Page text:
Recording studios consist of one or more rooms where music is played and recorded. The musicians may all be present at the same time or they may never see one another. With the ability to move recorded music from place to place electronically, musicians may perform in rooms a continent away and days or weeks apart. When musicians are playing simultaneously, separate rooms are desirable to isolate the instruments so that they do not bleed into other microphones. These isolation booths also can be helpful in generating different acoustic environments.

A good studio must incorporate several acoustical factors:

2. Noise isolation from other areas (including footfall)

3. Freedom from acoustical defects such as flutter

4. Adequate absorption (often variable)

5. Reasonable diffusion

6. Isolated areas for recording individual instruments

7. Visual communication between the control room and the studios

8. Control of bass reverberation and modal buildup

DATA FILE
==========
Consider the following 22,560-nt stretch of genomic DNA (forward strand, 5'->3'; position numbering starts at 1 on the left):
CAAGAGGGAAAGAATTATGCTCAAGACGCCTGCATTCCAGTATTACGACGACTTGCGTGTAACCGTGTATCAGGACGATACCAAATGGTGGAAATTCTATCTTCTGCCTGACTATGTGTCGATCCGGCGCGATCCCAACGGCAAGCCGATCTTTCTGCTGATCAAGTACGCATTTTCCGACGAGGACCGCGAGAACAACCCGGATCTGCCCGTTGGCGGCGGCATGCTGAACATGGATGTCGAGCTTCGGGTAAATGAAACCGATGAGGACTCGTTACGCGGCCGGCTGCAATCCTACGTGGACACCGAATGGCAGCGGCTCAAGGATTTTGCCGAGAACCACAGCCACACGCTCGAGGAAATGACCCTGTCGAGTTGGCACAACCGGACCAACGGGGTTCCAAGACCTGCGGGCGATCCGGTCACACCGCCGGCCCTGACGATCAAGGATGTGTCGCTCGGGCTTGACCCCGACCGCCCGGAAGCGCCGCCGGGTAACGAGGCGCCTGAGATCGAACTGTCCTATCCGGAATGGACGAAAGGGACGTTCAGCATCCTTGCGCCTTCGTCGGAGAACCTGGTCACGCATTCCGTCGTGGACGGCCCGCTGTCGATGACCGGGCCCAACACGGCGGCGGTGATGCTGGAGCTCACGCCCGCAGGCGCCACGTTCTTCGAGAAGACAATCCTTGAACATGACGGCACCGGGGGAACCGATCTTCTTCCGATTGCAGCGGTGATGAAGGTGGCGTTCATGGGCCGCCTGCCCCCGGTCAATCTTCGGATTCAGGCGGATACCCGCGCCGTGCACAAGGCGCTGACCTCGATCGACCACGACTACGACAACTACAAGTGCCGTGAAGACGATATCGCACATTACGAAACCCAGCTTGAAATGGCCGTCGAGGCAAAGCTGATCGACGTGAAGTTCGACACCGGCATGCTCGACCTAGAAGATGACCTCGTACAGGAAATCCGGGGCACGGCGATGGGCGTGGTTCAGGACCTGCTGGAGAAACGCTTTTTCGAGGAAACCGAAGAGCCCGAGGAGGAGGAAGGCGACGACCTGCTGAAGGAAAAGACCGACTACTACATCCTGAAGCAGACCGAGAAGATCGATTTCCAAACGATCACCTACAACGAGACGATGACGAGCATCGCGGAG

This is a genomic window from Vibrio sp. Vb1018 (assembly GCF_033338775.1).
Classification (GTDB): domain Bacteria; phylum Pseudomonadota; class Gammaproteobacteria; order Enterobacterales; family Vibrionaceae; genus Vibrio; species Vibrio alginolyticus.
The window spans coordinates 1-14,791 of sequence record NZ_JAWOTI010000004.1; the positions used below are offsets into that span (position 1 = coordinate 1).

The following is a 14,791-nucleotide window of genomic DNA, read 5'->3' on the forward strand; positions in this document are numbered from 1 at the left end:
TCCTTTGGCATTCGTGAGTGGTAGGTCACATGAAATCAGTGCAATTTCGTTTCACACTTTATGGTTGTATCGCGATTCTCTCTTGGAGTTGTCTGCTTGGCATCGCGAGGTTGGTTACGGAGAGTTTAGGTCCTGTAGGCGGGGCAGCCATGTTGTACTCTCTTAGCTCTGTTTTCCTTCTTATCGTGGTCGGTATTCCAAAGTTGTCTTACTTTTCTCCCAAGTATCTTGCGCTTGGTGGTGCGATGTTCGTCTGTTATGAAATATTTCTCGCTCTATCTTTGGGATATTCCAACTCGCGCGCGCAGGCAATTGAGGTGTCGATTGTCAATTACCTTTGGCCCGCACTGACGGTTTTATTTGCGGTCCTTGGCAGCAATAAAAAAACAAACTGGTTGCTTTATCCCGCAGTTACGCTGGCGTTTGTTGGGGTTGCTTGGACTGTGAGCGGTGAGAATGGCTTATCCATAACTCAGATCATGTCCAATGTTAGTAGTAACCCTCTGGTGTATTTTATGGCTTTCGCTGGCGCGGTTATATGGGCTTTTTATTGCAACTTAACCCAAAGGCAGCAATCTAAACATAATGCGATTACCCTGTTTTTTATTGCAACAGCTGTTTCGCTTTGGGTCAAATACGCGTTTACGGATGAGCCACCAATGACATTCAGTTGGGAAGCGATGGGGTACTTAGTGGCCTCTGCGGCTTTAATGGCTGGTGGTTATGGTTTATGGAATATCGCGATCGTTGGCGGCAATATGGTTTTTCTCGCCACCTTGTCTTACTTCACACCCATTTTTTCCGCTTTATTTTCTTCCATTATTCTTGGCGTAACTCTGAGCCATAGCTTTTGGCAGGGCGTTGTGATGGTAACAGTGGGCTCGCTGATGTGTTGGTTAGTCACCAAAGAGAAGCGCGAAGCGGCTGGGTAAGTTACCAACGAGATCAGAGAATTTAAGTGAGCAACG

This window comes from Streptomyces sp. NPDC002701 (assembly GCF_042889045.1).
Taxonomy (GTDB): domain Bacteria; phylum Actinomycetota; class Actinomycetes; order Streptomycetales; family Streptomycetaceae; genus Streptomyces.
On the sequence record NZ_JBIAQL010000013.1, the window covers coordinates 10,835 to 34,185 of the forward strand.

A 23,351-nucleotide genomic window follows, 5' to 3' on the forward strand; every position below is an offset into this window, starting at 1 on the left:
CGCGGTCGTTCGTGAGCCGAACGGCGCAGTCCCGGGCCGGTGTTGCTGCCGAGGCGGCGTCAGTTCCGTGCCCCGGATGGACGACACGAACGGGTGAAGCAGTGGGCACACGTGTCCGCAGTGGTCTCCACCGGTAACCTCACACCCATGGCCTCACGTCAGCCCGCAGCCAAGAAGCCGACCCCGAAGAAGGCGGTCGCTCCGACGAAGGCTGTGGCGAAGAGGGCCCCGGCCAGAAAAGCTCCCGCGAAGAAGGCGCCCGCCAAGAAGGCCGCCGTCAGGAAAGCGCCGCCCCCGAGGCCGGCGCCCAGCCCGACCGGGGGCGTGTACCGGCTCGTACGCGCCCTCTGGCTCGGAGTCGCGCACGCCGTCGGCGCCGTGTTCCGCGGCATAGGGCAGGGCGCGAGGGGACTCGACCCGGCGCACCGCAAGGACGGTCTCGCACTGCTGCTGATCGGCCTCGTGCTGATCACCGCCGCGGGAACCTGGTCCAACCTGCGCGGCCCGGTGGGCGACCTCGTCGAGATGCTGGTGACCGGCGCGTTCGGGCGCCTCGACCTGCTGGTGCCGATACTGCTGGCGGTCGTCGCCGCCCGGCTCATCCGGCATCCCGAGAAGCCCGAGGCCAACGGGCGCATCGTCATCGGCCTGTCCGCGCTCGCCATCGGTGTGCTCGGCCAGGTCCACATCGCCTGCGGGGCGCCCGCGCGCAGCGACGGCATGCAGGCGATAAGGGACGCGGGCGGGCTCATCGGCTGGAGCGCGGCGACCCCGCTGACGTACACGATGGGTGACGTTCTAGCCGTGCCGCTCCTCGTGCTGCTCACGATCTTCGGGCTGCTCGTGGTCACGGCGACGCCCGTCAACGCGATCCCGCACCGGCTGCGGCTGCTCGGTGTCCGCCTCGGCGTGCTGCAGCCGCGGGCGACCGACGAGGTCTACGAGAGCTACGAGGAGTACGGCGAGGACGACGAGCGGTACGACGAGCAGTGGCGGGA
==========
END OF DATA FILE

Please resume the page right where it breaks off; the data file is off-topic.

Studios can be generic or highly personal, based on the working preferences of an individual user. A good example of the latter is Hum Studio in Santa Monica, CA, designed for Jeff Koz, a well-known composer. Figure 21.25 shows the floor plan for the main studio and control booth. Since most of the composition work is done at a keyboard with small digital mix boards, the traditional control room layout was not used. Instead, three work stations, each with a mix board, were arrayed along the front and side walls. Each could be used simultaneously during recording and mixing sessions. The main composing station was designed around the users' equipment. Since listening is done via small near-field loudspeakers, there was no need for large stereo monitors and no need for a large loudspeaker

Figure 21.25 Hum Studio A, Santa Monica, CA, USA (Acoustician: Marshall Long Acoustics) (Architect: Walter Meyer Associates)

Figure 21.25 Hum Studio A, Santa Monica, CA, USA (Acoustician: Marshall Long Acoustics) (Architect: Walter Meyer Associates)